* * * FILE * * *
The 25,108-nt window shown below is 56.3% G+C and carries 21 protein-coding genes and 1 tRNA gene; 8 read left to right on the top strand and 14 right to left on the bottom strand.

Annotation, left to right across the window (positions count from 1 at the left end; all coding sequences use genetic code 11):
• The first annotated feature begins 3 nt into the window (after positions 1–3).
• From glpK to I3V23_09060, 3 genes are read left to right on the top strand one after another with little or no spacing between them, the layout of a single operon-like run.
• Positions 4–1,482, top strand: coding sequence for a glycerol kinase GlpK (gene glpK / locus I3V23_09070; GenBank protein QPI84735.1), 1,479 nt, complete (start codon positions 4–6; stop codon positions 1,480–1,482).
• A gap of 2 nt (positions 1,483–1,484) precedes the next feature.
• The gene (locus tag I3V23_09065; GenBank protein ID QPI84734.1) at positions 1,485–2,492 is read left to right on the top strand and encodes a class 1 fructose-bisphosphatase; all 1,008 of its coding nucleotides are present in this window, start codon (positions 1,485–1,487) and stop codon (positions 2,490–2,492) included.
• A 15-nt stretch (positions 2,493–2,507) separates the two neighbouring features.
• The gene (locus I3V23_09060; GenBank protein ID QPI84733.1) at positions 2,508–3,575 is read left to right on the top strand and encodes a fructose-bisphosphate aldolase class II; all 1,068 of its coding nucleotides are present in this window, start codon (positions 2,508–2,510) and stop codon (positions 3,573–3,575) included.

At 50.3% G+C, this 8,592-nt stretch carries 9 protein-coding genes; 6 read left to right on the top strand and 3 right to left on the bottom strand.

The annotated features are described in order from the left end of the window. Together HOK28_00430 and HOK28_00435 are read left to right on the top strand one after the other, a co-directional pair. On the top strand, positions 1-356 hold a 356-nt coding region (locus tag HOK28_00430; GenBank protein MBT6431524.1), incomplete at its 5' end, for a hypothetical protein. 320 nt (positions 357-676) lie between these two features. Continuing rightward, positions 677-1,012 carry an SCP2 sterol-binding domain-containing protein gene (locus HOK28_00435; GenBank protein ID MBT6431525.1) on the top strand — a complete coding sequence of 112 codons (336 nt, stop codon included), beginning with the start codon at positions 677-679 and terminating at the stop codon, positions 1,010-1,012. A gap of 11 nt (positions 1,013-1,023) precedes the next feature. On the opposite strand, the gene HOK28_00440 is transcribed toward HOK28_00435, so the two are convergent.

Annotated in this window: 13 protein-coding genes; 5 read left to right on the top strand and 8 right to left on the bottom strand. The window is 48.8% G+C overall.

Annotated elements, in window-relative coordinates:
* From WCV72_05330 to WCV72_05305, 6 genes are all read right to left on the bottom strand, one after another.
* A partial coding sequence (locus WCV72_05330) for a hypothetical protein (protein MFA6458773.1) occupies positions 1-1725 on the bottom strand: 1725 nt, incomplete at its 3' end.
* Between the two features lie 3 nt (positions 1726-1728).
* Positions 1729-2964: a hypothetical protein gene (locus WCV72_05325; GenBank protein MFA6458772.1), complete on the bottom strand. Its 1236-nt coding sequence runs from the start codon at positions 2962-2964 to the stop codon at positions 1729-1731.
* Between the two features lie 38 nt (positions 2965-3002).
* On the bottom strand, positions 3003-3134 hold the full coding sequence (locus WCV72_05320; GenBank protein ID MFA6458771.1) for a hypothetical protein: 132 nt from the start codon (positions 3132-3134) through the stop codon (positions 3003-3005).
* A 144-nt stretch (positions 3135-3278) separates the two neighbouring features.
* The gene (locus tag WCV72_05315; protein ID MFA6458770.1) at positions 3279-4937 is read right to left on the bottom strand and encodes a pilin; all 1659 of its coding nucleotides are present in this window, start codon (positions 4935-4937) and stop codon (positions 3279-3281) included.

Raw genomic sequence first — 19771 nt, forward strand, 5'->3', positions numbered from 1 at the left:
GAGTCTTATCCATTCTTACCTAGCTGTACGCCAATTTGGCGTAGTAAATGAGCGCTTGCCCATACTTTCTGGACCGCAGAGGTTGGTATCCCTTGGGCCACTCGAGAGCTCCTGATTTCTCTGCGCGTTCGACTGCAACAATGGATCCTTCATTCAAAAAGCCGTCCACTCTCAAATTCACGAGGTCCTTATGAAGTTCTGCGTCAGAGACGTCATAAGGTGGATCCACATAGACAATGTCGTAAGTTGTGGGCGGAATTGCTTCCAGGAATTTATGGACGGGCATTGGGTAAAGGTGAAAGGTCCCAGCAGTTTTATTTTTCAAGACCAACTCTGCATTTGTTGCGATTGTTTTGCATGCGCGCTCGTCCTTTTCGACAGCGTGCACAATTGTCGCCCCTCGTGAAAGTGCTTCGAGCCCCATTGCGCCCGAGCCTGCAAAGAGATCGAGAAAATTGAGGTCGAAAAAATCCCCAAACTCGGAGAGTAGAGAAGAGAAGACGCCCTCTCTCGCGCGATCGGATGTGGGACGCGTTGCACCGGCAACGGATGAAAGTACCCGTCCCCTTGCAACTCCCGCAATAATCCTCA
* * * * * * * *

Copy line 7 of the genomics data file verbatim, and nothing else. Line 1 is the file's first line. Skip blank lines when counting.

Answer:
• The gene (locus tag I3V23_09065; GenBank protein ID QPI84734.1) at positions 1,485–2,492 is read left to right on the top strand and encodes a class 1 fructose-bisphosphatase; all 1,008 of its coding nucleotides are present in this window, start codon (positions 1,485–1,487) and stop codon (positions 2,490–2,492) included.